Sesame has been told to compensate a pair of clients over unsuitable advice despite the ombudsman finding the couples’ woes could not be blamed on the adviser.
Two clients of Candour Independent Financial Advisers, an appointed representative of Sesame at the time, complained to the Financial Ombudsman Service that unsuitable advice to switch their pension had left them out of pocket and unable to pay their mortgage.
The clients, who the Fos called Mr and Mrs S, both held with-profits pension policies that included guaranteed annuity rates but in 2008 Sesame, through its appointed representative, recommended them to switch to a different policy with another provider.
The pension values, of which Mr S had £23,866 and Mrs S had £2,737, were then invested into a mixture of different funds with a higher degree of risk but which had performed better than their old policies in the previous few years.
At the time of the advice in 2008, Mr S was 59 years old, self-employed and earned £1,500 per month. He also had a small occupational pension. Mrs S was 56 years old and unemployed. The couple had no dependants.
In 2012 the couple met with the adviser again and Mr S decided to take his benefits after he was informed he did not have to wait until age 65 to access his pension as he had previously thought.
Both Mr and Mrs S were unemployed at that point. Their income included pension credit, a small occupational pension for Mr S, state pension benefits and a small industrial injury payment for Mrs S.
Mr S received a tax free cash lump sum and with the rest of the pension fund he bought an annuity, paid monthly in advance, without escalation, with a 10-year guarantee and a 50 per cent spouse’s pension.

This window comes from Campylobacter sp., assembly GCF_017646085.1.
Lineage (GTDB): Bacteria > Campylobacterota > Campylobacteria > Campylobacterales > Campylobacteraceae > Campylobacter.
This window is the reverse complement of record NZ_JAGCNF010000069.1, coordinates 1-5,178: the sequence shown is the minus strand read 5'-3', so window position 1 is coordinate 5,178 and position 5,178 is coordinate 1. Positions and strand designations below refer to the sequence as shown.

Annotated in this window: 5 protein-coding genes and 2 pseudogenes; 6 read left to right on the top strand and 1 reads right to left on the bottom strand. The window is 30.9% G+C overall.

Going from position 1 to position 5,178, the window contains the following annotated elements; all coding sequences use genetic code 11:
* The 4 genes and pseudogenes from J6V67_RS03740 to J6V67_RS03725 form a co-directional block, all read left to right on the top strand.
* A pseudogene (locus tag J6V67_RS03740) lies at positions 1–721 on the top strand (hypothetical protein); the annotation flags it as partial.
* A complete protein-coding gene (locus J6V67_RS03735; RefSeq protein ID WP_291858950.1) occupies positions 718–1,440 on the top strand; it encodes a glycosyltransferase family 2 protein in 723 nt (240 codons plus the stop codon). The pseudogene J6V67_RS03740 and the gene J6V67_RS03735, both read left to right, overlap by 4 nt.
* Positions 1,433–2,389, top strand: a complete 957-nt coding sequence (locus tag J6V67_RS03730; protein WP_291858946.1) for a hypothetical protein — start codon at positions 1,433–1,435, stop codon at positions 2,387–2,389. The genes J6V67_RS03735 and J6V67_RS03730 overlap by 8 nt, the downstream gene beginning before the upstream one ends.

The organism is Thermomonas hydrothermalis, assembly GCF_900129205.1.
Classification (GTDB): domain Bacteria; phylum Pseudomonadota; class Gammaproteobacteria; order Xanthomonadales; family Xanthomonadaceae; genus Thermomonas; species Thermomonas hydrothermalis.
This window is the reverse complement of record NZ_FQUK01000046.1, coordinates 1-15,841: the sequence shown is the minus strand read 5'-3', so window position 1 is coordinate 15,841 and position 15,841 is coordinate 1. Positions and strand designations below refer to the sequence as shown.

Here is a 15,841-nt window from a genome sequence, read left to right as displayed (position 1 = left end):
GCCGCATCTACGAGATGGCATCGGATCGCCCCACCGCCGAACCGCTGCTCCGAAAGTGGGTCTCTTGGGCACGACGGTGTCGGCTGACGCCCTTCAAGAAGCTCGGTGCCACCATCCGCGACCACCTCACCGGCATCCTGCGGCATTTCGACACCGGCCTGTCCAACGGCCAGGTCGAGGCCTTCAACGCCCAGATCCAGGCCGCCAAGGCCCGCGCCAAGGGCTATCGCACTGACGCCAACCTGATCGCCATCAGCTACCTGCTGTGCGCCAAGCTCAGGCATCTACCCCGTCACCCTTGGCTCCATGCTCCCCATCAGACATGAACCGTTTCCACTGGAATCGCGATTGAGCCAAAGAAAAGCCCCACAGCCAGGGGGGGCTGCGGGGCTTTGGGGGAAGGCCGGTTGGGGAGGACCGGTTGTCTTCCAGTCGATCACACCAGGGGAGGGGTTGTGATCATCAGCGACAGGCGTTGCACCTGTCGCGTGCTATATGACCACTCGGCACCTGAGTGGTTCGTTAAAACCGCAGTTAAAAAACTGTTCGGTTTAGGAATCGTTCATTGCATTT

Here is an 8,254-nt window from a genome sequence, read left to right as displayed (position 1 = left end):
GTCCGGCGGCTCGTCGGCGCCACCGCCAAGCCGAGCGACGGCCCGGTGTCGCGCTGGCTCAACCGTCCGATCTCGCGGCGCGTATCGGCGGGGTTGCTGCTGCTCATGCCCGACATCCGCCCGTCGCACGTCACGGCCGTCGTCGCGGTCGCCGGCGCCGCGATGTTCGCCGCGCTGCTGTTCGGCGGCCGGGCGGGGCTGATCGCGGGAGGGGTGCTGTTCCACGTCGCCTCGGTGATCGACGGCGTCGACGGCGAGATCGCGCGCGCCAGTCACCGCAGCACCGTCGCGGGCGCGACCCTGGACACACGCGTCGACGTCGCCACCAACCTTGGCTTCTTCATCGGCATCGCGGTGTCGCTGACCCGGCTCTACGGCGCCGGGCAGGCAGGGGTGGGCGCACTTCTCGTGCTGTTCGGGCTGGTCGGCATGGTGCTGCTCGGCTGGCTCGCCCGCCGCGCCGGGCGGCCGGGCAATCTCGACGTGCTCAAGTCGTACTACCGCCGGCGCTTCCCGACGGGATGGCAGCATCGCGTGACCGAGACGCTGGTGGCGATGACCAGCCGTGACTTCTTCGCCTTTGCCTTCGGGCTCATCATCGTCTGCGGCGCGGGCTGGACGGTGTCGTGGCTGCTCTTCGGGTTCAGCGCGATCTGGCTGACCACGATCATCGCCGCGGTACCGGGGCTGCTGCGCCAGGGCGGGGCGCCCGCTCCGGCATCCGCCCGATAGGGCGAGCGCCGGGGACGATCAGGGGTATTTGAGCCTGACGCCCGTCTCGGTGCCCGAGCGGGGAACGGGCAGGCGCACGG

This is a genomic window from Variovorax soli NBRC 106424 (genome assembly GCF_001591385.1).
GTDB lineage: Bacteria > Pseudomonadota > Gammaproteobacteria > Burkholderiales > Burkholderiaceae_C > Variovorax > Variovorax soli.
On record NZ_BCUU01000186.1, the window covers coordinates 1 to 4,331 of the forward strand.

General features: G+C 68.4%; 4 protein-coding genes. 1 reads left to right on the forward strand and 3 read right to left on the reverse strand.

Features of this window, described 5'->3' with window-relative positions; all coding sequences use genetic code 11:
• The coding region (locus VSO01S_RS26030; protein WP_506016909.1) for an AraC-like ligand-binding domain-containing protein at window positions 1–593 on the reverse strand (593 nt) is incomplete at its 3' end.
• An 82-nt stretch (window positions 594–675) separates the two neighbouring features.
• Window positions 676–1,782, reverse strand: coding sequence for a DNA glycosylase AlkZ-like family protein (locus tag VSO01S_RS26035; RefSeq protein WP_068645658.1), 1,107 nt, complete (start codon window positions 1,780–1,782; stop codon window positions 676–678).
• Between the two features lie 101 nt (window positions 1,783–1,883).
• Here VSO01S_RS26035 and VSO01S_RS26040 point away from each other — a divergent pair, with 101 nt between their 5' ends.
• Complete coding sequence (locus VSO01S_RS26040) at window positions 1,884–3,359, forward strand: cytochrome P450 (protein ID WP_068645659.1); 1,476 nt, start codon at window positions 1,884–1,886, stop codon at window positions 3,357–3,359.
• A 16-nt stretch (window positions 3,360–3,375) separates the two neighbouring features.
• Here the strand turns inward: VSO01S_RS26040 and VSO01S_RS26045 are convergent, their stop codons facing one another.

Mrs S had cashed in her policy earlier that year and received £2,800.
Then in 2015, when they contacted the pension provider to inquire about Mr S’s policy, they were told the policy had ended in 2012 when Mr S had taken a tax-free cash sum and bought an annuity.
The couple said the advice they received from Sesame wasn’t in their best interest as they lost valuable guarantees when they switched their pensions in 2008 and were led to believe in 2012 that they would still have a pension pot to cover their outstanding mortgage balance.
They also argued the adviser should have told them that taking an annuity would impact on their benefit payments.
The ombudsman heard how the couple didn’t have the funds to cover their remaining mortgage balance when the mortgage ended and in 2018 the bank started repossession proceedings.
The couple said the adviser had known about their circumstances and that their mortgage would have been a priority.
They received limited advice on their pension in 2008 and 2012 but said they needed unrestricted financial advice making sure their mortgage was covered.
They claimed they did not need another small annuity income in 2012, but would have needed a pot of money to pay off the mortgage when the term ended.